20-0622 Monday “Daily Bugle”

20-0622 Monday “Daily Bugle”

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Monday, 22 June 2020

(No items of interest posted) 

  1. Items Scheduled for Future Federal Register Edition
  2. Commerce/BIS: (No new postings)
  3. State/DDTC: (No new postings)
  1. Export Compliance Daily: “BIS Military Exports Rule Will Lead to ‘Uncertainty’ for US Universities, AUECO Says”
  1. BakerMcKenzie: “USA: Government Extends Huawei Temporary General License to 13 August 2020 and Revises the EAR’s Foreign-Produced Direct Product Rule to Target Huawei’s Acquisition of Semiconductors”
  2. ST&R Trade Report: “Update on U.S. Trade Agreement Talks”
  3. Thompson Hine: “OFAC Issues General License 37 After Blocking Entities and Vessels Operating in Venezuela’s Oil and Shipping Sectors”
  1. Monday List of Ex/Im Job Openings: 66 Jobs Available -6 New Job Openings This Week
  1. ECTI Presents: Foods, Supplements, Cosmetics, Devices…Oh My: How the FDA Regulates More Than You May Think! Webinar; 24 Jun
  1. Bartlett’s Unfamiliar Quotations 
  2. Are Your Copies of Regulations Up to Date? Find the Latest Amendments Here. 
  3. Weekly Highlights of the Daily Bugle Top Stories 
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[No items of interest posted]

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OGS_a22. Commerce/BIS: (No new postings)

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Export Compliance Daily, 22 Jun 2020) [Excerpts]

U.S. universities may be forced to turn down research activities — including COVID-19 research — due to the Bureau of Industry and Security’s increased restrictions on shipments to military end-users (see 2004270027), the Association of University Export Control Officers said in comments to the agency. The restrictions are so broad that they could severely restrict academic activities that benefit the U.S. despite those activities having “no military or defense application,” the AUECO said.


* Principal Author: Nicholas F. Coward, Esq., 1-202-452-7021, BakerMcKenzie
In brief
On 19 May 2020, the US Commerce Department’s Bureau of Industry and Security (BIS) published an interim final rule effective on 15 May 2020 amending the Export Administration Regulations’ (EAR) General Prohibition Three (the foreign-produced direct product rule) and Entity List to impose new controls on the reexport, export from abroad, and transfer (in-country) of certain foreign-produced semiconductor-related items when such items are the direct product of certain designated US technology or software and are destined to Huawei Technologies Co. Ltd. and 114 of its non-US affiliates designated on the BIS Entity List (collectively, Huawei). BIS is seeking comments on the interim final rule, which must be submitted on or before 14 July 2020.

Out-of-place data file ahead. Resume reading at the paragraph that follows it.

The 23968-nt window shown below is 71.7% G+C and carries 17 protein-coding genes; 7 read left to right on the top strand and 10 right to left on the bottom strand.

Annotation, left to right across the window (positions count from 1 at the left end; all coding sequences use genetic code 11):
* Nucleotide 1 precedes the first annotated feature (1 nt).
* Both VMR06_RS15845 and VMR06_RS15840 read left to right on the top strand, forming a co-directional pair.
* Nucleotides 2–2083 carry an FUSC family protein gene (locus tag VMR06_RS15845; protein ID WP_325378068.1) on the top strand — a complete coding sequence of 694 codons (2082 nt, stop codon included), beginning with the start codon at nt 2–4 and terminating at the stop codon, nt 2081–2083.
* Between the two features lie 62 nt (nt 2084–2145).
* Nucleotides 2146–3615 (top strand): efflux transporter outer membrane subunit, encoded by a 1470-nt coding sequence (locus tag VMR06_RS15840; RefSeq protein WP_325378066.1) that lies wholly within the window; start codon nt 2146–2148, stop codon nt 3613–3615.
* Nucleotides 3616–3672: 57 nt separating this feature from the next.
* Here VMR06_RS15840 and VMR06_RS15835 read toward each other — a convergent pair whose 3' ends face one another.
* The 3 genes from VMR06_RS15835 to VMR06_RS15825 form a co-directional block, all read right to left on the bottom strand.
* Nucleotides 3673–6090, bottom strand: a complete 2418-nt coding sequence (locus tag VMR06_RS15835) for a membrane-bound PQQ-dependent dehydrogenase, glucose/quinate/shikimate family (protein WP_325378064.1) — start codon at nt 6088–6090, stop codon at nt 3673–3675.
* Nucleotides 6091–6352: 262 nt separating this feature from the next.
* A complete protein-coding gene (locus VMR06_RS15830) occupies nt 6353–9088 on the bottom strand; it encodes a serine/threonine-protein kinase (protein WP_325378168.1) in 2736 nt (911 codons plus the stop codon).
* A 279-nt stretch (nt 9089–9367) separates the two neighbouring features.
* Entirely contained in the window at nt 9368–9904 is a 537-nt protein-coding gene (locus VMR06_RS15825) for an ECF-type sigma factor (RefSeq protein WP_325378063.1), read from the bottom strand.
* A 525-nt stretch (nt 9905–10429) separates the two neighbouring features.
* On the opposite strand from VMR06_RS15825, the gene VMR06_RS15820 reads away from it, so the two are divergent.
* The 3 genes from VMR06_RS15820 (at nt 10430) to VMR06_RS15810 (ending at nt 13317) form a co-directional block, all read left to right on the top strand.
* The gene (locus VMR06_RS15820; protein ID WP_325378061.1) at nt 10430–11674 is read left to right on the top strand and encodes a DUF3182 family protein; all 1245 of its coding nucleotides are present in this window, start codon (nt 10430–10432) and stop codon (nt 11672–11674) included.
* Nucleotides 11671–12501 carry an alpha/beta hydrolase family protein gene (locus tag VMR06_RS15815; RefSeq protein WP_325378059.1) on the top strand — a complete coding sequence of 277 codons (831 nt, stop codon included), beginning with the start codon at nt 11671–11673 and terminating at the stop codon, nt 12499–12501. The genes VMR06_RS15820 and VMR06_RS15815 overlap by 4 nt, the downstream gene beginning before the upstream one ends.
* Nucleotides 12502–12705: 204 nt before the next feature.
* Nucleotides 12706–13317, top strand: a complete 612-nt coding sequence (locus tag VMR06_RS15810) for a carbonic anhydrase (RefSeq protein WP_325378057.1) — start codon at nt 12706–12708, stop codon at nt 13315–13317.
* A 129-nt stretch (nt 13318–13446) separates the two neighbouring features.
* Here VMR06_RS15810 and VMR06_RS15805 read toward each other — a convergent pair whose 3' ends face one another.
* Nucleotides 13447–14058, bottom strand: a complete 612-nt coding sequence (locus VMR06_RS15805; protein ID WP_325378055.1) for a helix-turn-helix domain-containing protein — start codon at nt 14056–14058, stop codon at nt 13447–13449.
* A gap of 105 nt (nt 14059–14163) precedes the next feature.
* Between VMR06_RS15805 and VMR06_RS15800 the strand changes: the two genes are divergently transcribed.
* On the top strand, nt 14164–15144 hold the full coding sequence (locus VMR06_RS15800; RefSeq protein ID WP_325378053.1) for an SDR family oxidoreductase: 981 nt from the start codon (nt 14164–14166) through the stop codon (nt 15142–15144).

Concurrently, effective 15 May 2020, BIS issued a final rule extending through 13 August  2020 the validity of the Temporary General License (TGL) authorizing certain transactions involving the export, reexport, and transfer of items subject to the EAR to Huawei. BIS noted in the final rule that it is in the process of reviewing submissions received in response to its request for comments on future extensions of the TGL, which may be submitted until 22 April 2020. Please see our prior blog posts on the initial designation of Huawei and sixty-eight of its non-US affiliates to the Entity List on 16 May 2019 here; on the issuance of the original TGL on 20 May 2019 here; on the designation of forty-six additional non-US affiliates of Huawei to the Entity List and on the TGL updates issued on 19 August 2019 here; on BIS’s publication of Huawei-related FAQs on 9 September 2019 here; on BIS’s previous extensions of the TGL here and here; and on BIS’s request for comments on future extensions here and here.
The Expanded Foreign-Produced Direct Product Rule in General Prohibition Three. The final rule expands General Prohibition Three’s existing controls on foreign-produced items that are the direct products of certain designated US technology or software by adding a new control in § 736.2(b)(3)(vi). This new control prohibits the reexport, export from abroad, or transfer (in-country) of (1) certain foreign-produced items controlled under the new footnote 1 to the Entity List (2) when there is “knowledge” (as defined in the EAR) that the foreign produced item is destined for an entity on the Entity List with a footnote 1 designation. Currently, the footnote 1 designation has been added to the Entity List entries for Huawei and its listed affiliates only.
The new footnote 1 to the Entity List imposes a licensing requirement for the reexport, export from abroad, or transfer (in-country) by any person of foreign-produced items destined for a footnote 1 Entity List party when the foreign-produced item is either:
The direct product of designated “technology” or “software” (as defined in the EAR) subject to the EAR, i.e., the foreign-produced item is both:
produced or developed by an entity with a footnote 1 designation on the Entity list, and
direct product of designated “technology” or “software” that is “subject to the EAR” (note that such a direct product can include designated technology that is itself newly subject to the EAR through the new control, such as a design developed by an entity with a footnote 1 designation from designated technology or software that is subject to the EAR); or